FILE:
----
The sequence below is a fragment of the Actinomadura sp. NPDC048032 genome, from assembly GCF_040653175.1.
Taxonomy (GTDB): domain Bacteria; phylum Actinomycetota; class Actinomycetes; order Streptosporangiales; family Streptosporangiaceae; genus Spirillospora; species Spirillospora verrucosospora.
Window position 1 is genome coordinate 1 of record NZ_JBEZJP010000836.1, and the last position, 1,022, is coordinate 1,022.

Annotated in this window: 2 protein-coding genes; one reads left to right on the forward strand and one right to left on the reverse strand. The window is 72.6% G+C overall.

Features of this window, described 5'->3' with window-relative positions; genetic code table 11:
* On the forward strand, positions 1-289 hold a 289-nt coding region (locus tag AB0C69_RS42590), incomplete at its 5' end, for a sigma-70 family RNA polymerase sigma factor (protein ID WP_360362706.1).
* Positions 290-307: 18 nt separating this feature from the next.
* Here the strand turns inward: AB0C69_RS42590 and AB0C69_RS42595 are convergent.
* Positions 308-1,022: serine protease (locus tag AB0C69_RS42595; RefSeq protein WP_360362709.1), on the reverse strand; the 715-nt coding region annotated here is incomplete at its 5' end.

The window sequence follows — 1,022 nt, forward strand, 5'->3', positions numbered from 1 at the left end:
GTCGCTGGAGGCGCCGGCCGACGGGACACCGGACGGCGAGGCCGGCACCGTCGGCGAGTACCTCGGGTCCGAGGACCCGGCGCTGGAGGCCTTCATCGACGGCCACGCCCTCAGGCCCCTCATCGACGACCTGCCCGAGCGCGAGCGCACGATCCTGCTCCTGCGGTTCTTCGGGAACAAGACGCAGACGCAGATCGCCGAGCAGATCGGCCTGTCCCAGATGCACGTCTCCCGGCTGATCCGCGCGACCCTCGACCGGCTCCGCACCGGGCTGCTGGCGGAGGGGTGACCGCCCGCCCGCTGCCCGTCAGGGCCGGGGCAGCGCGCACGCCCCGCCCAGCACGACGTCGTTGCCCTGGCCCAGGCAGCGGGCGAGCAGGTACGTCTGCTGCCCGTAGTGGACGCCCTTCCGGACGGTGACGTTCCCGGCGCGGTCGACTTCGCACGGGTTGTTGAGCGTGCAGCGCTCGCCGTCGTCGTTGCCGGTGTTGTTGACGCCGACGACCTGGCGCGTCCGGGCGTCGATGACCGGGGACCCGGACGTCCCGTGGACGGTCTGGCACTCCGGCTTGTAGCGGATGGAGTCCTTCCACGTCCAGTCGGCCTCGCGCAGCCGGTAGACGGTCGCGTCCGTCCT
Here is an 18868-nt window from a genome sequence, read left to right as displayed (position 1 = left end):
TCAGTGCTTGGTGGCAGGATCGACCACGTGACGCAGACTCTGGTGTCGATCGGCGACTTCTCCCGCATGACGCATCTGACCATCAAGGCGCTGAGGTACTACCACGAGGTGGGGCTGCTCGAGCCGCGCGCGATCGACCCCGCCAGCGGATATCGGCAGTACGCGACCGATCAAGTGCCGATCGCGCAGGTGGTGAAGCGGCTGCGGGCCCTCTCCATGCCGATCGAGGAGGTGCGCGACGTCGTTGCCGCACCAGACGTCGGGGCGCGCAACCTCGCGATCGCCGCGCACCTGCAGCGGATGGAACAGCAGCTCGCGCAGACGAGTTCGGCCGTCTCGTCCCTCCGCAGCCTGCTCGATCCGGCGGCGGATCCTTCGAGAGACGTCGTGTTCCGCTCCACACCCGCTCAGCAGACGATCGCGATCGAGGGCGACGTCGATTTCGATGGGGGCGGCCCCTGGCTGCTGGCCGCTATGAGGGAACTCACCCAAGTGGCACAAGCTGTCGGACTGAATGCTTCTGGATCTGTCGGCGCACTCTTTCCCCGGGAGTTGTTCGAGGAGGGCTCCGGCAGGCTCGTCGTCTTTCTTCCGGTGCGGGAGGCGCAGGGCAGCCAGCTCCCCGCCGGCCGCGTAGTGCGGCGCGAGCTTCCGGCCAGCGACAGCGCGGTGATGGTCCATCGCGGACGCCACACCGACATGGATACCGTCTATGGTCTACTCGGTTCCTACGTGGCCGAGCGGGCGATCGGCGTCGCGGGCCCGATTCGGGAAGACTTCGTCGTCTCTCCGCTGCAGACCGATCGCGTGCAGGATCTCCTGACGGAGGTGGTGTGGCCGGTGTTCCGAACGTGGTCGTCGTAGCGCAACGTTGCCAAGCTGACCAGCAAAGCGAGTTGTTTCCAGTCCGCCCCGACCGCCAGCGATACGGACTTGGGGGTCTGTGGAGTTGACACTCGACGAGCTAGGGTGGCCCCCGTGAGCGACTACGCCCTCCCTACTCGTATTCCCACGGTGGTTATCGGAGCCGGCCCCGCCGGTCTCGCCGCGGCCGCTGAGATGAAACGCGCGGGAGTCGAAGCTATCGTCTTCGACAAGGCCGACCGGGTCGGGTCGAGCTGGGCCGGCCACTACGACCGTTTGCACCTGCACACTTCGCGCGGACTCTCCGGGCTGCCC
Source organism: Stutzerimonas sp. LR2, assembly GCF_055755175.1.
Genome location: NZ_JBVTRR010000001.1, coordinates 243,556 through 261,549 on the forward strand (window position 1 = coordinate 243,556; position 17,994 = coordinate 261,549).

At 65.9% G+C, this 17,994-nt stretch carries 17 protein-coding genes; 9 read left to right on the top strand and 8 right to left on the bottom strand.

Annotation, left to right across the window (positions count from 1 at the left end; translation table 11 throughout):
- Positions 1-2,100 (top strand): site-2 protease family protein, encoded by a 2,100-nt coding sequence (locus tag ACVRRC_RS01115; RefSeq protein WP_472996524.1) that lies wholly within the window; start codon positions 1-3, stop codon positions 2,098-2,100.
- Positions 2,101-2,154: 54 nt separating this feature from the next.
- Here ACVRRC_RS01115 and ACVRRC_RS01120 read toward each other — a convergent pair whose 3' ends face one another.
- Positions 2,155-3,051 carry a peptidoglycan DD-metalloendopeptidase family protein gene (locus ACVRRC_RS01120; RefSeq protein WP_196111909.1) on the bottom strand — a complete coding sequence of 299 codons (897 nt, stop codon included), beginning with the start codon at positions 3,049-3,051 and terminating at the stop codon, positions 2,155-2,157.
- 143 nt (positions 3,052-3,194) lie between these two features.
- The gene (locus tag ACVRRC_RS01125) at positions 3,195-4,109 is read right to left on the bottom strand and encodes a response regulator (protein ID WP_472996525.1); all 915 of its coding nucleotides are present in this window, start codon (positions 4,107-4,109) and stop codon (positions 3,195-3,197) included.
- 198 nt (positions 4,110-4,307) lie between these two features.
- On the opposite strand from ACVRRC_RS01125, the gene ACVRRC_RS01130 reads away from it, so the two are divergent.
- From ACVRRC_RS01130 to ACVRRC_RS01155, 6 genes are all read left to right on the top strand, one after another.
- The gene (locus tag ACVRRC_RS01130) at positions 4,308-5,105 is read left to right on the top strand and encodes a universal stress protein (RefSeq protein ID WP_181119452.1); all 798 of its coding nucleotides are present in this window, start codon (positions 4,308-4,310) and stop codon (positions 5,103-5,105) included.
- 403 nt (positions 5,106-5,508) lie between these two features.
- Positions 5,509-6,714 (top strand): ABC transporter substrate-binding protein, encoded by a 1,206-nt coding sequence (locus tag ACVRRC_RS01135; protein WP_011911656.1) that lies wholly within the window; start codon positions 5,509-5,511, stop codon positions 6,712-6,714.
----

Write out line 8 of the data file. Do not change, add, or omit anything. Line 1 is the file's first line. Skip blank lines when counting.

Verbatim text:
* Here the strand turns inward: AB0C69_RS42590 and AB0C69_RS42595 are convergent.